A boy walks across a yard.
The yard shoves the house back from the street, as yards are apt to do, but its grass is barely grass anymore, instead worn away to dirt in huge patches; overgrown with thistle in others.
The boy stops here and drops to sit in the dirt – might as well – and the seat of his pants is already dusty to match his dusty canvas shoes. He sits with his legs bent, the sharpness of each knee upright, feet planted wide and rooted in two sets of laces, worn and frayed at their dirty ends. His shorts are hollow around his child’s thighs, his skin deepened from the summer sun. He eyes the street, squinting in the sunlight. A car passes the street at the end of the block. In the distance, a dog barks – clipped, regular intervals. A dog barking at nothing.
The boy bought an ice cream sandwich from the convenience store across the street, and he is now tugging the package away from itself at the seams where it comes together and, fingertips pressing into the sandwich’s cool, soft sides, pulling it from the plastic.
Less than thirty minutes earlier, he had been on his belly, jammed up to his shoulder reaching under the couch, feeling for the cool, flat promise of loose change. Once he gathered enough of it – and an extra penny, which of course had no use whatsoever but was collected anyway – in the scoop of one small hand, he tucked it all into the soft blue of pant pocket, pressed his palm against the tiny metal handle of the screen door and went out into the world.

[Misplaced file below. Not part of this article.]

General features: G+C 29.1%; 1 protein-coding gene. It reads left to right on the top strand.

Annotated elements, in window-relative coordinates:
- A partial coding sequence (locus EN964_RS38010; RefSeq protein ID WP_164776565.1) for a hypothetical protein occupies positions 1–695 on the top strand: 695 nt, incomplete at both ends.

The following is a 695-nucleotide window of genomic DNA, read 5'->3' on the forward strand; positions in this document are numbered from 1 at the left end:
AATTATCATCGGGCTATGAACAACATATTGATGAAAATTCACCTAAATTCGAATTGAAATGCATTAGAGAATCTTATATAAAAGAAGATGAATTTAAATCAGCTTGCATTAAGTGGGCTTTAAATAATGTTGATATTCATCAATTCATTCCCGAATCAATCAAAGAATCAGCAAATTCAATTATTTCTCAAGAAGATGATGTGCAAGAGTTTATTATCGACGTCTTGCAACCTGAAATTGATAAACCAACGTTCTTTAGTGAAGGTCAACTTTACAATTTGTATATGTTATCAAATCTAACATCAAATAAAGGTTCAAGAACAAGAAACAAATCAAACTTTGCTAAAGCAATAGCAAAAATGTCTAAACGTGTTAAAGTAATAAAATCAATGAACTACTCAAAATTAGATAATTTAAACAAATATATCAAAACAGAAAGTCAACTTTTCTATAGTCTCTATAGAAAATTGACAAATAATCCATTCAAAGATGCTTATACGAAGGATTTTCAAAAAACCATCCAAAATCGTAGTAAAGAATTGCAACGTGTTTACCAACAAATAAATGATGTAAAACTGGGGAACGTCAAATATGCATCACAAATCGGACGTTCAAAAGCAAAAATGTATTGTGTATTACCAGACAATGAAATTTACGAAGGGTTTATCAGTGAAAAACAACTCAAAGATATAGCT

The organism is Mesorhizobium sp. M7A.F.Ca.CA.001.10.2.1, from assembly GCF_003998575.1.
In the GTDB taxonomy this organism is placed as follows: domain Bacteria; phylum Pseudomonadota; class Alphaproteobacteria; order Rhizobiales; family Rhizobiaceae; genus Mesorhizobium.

And now, here he was, enjoying this tiny delight; this thing that meant next to nothing outside of this moment and almost everything to him within it.
He is only partway through when he hears the screen door swing open. And he knows without looking that she’s standing in the doorway, one arm outstretched against the aluminum frame, scanning the street beyond him. He knows this without looking but he looks anyway. And when he does, he watches as she stares straight ahead, first sweeping the street and then the yard. She sighs.
“I can’t stand this yard.”
He turns his attention from her to the yard, glancing across it, seeing what she sees.
“Your father needs to mow.”
He looks back at her. He watches her in silence. The ice cream is softening and threatening to work its way over his fingertips. He knows this, and yet he waits, watching her…
“Be in by dark. Okay?”
And then she glances at him.
She meets his eyes with hers. But he has scarcely nodded his reply before she’s retreated back into the doorway and let the aluminum close behind her – a hoarse-whisper shut, rushing to close, catching and bobbing before it hits the frame and then pausing. Before closing entirely.
The boy waits for a moment. Then looks back to his sandwich. And sets to finishing it.